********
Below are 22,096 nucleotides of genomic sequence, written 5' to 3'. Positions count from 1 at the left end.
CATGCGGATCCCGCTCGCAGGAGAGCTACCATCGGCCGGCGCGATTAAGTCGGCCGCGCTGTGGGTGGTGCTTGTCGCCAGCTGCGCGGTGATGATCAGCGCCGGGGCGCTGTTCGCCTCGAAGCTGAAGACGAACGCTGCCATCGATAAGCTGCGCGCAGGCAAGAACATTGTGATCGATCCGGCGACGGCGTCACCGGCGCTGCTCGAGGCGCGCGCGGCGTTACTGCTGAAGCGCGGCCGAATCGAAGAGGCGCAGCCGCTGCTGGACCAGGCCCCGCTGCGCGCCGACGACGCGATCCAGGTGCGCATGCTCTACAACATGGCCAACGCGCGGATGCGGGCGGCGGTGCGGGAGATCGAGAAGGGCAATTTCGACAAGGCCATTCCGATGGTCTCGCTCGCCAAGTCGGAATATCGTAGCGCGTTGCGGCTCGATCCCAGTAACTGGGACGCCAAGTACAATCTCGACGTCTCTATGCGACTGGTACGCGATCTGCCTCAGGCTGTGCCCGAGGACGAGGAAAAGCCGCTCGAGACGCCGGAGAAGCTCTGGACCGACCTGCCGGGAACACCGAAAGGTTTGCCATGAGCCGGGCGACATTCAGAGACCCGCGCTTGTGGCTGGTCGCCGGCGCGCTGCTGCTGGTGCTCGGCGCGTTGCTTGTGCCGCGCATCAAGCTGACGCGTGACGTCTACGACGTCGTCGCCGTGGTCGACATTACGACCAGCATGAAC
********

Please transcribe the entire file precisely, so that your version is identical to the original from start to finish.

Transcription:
Below are 22,096 nucleotides of genomic sequence, written 5' to 3'. Positions count from 1 at the left end.
CATGCGGATCCCGCTCGCAGGAGAGCTACCATCGGCCGGCGCGATTAAGTCGGCCGCGCTGTGGGTGGTGCTTGTCGCCAGCTGCGCGGTGATGATCAGCGCCGGGGCGCTGTTCGCCTCGAAGCTGAAGACGAACGCTGCCATCGATAAGCTGCGCGCAGGCAAGAACATTGTGATCGATCCGGCGACGGCGTCACCGGCGCTGCTCGAGGCGCGCGCGGCGTTACTGCTGAAGCGCGGCCGAATCGAAGAGGCGCAGCCGCTGCTGGACCAGGCCCCGCTGCGCGCCGACGACGCGATCCAGGTGCGCATGCTCTACAACATGGCCAACGCGCGGATGCGGGCGGCGGTGCGGGAGATCGAGAAGGGCAATTTCGACAAGGCCATTCCGATGGTCTCGCTCGCCAAGTCGGAATATCGTAGCGCGTTGCGGCTCGATCCCAGTAACTGGGACGCCAAGTACAATCTCGACGTCTCTATGCGACTGGTACGCGATCTGCCTCAGGCTGTGCCCGAGGACGAGGAAAAGCCGCTCGAGACGCCGGAGAAGCTCTGGACCGACCTGCCGGGAACACCGAAAGGTTTGCCATGAGCCGGGCGACATTCAGAGACCCGCGCTTGTGGCTGGTCGCCGGCGCGCTGCTGCTGGTGCTCGGCGCGTTGCTTGTGCCGCGCATCAAGCTGACGCGTGACGTCTACGACGTCGTCGCCGTGGTCGACATTACGACCAGCATGAAC